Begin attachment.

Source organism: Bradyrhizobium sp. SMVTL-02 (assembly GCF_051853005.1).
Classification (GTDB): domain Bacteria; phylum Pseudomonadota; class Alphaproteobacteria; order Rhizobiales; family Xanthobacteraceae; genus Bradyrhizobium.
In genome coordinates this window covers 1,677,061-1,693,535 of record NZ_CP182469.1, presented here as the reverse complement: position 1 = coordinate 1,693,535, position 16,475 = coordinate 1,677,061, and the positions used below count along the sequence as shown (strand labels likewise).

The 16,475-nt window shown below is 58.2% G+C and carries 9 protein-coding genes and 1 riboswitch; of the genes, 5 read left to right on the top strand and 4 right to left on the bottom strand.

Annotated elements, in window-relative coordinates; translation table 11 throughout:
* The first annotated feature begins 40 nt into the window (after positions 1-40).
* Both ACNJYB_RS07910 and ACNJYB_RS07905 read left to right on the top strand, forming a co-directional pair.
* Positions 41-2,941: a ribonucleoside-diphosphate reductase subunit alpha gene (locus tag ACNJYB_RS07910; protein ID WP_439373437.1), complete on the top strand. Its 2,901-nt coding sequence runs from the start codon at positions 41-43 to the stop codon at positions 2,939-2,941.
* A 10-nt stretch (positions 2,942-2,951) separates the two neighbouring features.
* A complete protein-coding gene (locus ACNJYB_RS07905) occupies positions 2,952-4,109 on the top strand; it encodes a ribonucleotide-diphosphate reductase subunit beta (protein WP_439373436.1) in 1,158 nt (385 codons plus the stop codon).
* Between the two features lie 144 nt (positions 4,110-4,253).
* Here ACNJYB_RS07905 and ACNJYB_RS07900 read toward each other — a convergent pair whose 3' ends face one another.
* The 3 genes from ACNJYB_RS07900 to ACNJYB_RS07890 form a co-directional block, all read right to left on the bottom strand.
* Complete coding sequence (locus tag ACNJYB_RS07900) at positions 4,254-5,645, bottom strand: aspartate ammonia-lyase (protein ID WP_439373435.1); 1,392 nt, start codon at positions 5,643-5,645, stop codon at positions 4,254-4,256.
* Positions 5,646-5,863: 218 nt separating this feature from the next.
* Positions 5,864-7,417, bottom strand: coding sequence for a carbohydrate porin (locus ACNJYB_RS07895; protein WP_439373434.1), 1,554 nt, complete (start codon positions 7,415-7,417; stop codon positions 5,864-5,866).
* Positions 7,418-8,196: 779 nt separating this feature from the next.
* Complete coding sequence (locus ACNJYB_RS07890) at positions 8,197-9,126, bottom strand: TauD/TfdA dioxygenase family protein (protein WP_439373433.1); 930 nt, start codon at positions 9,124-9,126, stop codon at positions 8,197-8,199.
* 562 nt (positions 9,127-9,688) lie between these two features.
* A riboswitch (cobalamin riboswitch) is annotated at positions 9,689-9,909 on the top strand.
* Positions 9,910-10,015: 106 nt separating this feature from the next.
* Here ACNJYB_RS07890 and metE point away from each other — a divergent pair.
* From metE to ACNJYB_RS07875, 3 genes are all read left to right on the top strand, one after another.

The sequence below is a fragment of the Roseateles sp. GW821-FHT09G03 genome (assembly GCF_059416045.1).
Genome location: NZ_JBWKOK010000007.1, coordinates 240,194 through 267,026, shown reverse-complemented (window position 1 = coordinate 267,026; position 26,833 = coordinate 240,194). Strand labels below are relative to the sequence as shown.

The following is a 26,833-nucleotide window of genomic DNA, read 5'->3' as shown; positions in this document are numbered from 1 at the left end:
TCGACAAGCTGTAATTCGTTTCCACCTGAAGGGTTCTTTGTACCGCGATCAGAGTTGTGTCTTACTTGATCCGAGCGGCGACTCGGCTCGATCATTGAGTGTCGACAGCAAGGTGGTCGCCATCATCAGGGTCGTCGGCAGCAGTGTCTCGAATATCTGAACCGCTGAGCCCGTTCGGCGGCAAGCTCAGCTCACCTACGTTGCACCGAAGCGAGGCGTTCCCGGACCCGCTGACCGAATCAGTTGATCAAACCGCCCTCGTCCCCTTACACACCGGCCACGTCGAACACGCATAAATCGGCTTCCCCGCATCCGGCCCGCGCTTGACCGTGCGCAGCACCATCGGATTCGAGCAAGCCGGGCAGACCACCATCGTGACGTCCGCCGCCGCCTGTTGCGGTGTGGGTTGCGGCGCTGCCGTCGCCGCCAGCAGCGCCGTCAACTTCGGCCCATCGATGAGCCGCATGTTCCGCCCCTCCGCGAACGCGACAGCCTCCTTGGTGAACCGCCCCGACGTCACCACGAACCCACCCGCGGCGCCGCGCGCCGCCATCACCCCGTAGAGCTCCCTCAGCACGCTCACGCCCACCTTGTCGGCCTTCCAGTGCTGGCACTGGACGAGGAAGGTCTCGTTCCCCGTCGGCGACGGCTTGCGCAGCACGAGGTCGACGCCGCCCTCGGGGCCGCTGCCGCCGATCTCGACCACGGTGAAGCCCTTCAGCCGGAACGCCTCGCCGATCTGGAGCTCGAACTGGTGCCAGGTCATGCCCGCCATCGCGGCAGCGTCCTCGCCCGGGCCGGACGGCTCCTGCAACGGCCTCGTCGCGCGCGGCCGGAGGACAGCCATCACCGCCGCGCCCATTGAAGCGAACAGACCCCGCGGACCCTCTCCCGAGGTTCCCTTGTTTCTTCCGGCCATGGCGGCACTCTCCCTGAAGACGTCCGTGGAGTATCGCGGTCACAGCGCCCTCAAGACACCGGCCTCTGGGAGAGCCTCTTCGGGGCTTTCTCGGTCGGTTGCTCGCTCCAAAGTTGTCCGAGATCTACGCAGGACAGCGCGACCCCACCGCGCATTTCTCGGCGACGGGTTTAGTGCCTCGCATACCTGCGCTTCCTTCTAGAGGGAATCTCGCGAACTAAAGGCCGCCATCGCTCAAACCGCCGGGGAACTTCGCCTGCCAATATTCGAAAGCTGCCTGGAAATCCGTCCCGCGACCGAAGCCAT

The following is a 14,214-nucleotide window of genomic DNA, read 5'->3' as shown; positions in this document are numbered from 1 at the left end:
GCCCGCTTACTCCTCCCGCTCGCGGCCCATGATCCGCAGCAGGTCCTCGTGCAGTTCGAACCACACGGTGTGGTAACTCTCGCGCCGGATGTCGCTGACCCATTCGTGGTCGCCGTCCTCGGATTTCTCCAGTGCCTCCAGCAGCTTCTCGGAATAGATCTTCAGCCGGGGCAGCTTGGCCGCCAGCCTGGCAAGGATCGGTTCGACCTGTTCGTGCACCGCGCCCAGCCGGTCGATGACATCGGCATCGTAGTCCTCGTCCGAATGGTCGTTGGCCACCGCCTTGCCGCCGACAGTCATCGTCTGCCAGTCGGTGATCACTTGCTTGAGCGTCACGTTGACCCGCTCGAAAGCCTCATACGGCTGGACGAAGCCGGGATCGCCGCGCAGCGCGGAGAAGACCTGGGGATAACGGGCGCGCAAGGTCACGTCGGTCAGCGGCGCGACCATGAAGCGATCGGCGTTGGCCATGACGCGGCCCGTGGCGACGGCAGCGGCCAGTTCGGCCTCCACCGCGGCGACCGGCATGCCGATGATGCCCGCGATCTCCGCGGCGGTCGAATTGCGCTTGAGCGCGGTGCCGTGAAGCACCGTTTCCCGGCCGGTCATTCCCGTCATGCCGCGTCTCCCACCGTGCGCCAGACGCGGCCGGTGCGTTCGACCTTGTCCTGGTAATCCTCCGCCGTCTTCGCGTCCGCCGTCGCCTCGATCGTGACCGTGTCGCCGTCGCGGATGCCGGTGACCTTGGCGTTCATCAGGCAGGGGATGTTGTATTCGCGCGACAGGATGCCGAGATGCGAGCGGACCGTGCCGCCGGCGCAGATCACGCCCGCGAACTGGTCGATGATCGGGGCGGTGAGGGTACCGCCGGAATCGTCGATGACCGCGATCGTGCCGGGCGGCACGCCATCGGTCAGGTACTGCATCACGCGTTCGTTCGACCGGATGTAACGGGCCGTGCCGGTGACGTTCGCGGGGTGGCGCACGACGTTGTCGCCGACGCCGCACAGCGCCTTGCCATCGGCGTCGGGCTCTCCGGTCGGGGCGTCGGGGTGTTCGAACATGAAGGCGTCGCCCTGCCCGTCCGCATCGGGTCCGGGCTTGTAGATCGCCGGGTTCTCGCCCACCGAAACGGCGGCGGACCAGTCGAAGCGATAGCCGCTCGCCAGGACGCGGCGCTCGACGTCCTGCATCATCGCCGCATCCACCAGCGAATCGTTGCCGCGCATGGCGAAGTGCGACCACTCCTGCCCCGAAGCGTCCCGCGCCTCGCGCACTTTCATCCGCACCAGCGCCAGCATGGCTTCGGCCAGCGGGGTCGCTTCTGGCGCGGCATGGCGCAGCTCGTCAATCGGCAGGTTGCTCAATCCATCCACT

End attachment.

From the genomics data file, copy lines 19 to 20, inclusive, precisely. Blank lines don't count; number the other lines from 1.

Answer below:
* 562 nt (positions 9,127-9,688) lie between these two features.
* A riboswitch (cobalamin riboswitch) is annotated at positions 9,689-9,909 on the top strand.